The majority of the mainstreamed students, they noted, were held to the same grading standards as their non-handicapped peers. Yet the handicapped students, they said, “generally are not provided direct services, such as tutoring assistance, in order to meet academic expectations, beyond what is available through their special-education courses.’'
In fact, 51 percent of the mainstreamed students in the study sample received no additional special help whatsoever, and fewer than 18 percent were being tutored.
Moreover, the regular-classroom teachers supervising such students were also getting little support. While most of them had consulted with the students’ special-education teachers, only 51 percent had received special materials for the handicapped students. And fewer than half had been given inservice training on learning disabilities.
Possibly as a result of that lack of support, 33 percent of the learning-disabled students who were mainstreamed had failed one or more of their classes in the previous year, according to the study. In contrast, only 12 percent of the learning-disabled students in special classes had failed a class.
And, according to the study, the grade-point average for the learning-disabled students was 1.94. Grade-point averages among nonhandicapped youths, in comparison, range from 2.6 to 2.85, according to other studies.
More disturbingly, the researchers pointed out, “students classified as learning-disabled were more likely to do poorly in terms of grade failure the more time they spent in regular-education classes.”
Failing a course, the researchers said, was the single most powerful predictor of a student’s dropping out. The probability of dropping out for those who had received a failing grade was 16 percent--about three times higher than for those who had not failed, according to the study.
Over all, about 32 percent of all the learning-disabled students surveyed dropped out of school between 1985 and 1987, according to the report. The graduation rate among the study sample was 61 percent--more than 10 percentage points lower than nationally reported graduation rates for nonhandicapped youth.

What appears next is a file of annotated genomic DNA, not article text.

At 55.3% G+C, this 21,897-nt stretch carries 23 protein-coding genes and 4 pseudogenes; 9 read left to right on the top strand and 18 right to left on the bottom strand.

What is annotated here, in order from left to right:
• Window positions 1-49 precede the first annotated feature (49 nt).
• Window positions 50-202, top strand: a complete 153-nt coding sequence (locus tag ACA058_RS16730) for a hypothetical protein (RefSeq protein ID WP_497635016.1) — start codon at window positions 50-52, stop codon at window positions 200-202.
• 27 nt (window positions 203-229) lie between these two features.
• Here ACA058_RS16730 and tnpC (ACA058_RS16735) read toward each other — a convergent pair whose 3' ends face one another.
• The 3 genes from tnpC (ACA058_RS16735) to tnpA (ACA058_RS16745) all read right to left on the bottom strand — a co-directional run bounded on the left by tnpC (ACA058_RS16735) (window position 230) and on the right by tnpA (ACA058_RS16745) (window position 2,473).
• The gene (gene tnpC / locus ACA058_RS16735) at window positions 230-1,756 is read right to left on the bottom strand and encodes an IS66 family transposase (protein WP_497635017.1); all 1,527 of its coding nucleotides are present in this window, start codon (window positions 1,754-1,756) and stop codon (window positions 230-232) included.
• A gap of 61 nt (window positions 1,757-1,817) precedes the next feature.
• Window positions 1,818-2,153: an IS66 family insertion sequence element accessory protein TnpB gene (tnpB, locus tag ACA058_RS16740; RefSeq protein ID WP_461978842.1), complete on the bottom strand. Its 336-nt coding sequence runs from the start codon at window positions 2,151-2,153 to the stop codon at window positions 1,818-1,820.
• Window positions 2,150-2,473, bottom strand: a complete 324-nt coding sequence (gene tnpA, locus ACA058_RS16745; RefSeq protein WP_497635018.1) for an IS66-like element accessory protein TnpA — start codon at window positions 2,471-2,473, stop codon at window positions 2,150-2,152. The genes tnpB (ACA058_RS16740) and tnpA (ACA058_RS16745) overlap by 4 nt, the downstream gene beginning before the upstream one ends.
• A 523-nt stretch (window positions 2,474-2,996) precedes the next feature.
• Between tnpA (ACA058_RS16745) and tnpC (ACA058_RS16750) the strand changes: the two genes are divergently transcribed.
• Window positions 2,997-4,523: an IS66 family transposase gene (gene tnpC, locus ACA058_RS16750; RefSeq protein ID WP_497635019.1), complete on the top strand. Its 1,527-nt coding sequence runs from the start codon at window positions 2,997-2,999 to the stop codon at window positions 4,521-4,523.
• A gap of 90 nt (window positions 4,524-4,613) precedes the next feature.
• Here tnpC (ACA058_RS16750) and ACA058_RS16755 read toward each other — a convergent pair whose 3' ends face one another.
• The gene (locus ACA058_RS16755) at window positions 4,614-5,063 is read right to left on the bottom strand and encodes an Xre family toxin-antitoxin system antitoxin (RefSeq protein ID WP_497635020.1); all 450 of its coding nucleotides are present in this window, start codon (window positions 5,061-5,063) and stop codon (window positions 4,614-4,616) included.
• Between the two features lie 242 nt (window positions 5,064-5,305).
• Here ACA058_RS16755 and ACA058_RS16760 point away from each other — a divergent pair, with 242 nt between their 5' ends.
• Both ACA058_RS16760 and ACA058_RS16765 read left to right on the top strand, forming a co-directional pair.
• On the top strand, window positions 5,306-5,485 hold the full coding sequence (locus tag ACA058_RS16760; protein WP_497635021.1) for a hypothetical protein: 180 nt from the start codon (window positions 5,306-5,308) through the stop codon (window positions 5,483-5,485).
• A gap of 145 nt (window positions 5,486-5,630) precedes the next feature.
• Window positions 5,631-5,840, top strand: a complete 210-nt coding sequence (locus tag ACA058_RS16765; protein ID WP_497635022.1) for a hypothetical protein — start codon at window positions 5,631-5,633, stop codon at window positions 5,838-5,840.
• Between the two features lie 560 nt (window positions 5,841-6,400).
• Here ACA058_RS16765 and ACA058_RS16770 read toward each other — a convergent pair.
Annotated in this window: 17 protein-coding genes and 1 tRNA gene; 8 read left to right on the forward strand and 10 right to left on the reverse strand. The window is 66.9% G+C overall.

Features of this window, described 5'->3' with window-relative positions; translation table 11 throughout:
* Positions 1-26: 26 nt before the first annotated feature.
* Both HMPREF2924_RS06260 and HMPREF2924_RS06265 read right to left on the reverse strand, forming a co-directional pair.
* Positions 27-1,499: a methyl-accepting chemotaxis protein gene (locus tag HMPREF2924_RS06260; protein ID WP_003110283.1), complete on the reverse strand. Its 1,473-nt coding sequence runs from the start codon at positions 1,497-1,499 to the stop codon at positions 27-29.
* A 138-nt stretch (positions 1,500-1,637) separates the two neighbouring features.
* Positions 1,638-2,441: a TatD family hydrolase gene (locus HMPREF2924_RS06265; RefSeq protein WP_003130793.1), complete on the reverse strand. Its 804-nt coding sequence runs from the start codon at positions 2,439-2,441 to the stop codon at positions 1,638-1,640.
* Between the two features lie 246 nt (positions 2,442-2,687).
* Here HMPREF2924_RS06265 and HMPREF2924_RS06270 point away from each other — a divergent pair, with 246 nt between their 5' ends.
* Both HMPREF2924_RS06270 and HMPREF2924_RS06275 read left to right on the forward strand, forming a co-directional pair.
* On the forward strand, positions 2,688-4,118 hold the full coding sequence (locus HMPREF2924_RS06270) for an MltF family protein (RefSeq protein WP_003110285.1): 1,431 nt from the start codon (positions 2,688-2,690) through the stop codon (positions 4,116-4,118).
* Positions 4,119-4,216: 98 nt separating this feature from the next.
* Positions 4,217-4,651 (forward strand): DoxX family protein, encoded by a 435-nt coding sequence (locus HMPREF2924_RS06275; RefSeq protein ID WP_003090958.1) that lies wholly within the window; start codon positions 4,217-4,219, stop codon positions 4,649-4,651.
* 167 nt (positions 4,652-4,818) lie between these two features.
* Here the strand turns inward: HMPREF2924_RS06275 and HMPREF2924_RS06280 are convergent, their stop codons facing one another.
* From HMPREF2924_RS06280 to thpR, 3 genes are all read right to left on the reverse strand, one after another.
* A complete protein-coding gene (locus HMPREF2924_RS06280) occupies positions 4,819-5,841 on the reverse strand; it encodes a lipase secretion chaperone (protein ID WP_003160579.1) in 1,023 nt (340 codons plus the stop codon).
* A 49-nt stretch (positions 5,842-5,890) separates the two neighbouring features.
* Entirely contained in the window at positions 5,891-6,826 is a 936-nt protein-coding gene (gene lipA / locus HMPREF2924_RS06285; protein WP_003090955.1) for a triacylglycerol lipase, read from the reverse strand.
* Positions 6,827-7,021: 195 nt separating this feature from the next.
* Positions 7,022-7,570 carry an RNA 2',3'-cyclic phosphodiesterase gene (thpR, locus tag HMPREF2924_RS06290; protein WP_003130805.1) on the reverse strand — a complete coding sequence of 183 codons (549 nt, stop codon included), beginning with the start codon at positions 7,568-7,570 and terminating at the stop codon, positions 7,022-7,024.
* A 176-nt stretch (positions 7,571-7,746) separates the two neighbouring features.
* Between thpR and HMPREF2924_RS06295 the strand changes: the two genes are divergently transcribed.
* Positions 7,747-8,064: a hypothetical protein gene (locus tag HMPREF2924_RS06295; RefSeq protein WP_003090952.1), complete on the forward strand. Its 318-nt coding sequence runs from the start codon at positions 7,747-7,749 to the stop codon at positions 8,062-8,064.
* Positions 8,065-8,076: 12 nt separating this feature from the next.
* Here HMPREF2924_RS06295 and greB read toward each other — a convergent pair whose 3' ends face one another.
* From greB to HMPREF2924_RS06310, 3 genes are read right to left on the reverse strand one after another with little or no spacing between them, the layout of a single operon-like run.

However, on a more positive note, the researchers said their findings point to concrete ways educators can improve a learning-disabled student’s chances for success.
To illustrate their point, they sketched a profile of a typical learning-disabled student in the study--an urban male from a low-income, minority, single-parent household who is older than his classmates because he has been held back one or more grades.
That student stands a 52 percent chance of dropping out if he has six mainstreamed classes, receives no tutoring assistance, and attends a school where there is little additional support for him or his teacher. But with a little extra support, some tutoring, and only five mainstream classes, the researchers calculated, the student’s chances of dropping out can be reduced to 32 percent.
“So much of the research on dropouts concentrates on the characteristics of the kids,” Ms. Wagner said. “There’s a feeling that these kids come from broken homes, they’re poor, they have so many social problems, there’s nothing educators can do.”
“But, in fact, that’s not the full story,” she said. “It does help to help.”
Copies of the report, “The School Programs and School Performance of Secondary Students Classified as Learning Disabled: Findings from the National Longitudinal Transition Study of Special Education Students,” are available for $5 each by writing sri, 333 Ravenswood Ave., Menlo Park, Calif. 94025-3493.
A version of this article appeared in the June 06, 1990 edition of Education Week as Learning-Disabled Students Found To Fare Poorly